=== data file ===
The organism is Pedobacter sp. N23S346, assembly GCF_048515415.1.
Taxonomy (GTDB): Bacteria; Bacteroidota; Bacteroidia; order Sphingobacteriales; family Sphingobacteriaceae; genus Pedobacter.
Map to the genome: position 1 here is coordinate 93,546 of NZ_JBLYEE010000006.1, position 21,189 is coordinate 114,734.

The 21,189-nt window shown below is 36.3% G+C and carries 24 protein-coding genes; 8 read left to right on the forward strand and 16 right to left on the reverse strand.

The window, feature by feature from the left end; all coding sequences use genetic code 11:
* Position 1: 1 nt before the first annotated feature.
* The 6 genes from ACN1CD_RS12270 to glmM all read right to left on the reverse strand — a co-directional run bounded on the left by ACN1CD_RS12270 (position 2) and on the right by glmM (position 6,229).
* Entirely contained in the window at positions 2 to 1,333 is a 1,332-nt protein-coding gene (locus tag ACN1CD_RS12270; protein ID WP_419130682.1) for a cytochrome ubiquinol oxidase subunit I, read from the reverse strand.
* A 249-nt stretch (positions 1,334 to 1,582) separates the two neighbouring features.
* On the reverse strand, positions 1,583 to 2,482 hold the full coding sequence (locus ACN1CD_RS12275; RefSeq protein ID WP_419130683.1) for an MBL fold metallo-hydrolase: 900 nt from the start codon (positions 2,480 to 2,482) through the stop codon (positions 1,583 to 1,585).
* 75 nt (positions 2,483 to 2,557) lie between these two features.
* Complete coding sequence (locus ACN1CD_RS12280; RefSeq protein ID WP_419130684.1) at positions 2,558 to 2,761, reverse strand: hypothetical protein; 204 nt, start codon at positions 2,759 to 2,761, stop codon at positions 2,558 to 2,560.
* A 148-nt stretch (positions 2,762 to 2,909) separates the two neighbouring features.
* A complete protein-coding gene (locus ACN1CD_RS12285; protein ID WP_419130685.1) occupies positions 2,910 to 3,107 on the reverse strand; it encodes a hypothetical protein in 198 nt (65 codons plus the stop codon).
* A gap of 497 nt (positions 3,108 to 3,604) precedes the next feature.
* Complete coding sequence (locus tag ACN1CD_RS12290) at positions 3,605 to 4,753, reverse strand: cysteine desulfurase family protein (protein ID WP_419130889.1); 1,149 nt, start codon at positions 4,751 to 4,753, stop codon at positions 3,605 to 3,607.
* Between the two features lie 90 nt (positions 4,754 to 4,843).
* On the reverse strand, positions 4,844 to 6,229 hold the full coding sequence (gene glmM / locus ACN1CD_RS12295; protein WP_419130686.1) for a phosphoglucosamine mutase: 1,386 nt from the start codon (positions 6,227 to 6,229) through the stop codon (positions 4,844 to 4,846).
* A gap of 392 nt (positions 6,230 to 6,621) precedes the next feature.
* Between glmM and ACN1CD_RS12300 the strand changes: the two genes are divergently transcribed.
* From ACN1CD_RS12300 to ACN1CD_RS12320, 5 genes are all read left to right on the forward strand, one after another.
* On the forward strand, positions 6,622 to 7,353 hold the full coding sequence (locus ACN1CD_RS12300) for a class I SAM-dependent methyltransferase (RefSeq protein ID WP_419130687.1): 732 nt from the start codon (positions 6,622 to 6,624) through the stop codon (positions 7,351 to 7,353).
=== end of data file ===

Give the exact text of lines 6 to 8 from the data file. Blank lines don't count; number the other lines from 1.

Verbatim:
* Position 1: 1 nt before the first annotated feature.
* The 6 genes from ACN1CD_RS12270 to glmM all read right to left on the reverse strand — a co-directional run bounded on the left by ACN1CD_RS12270 (position 2) and on the right by glmM (position 6,229).
* Entirely contained in the window at positions 2 to 1,333 is a 1,332-nt protein-coding gene (locus tag ACN1CD_RS12270; protein ID WP_419130682.1) for a cytochrome ubiquinol oxidase subunit I, read from the reverse strand.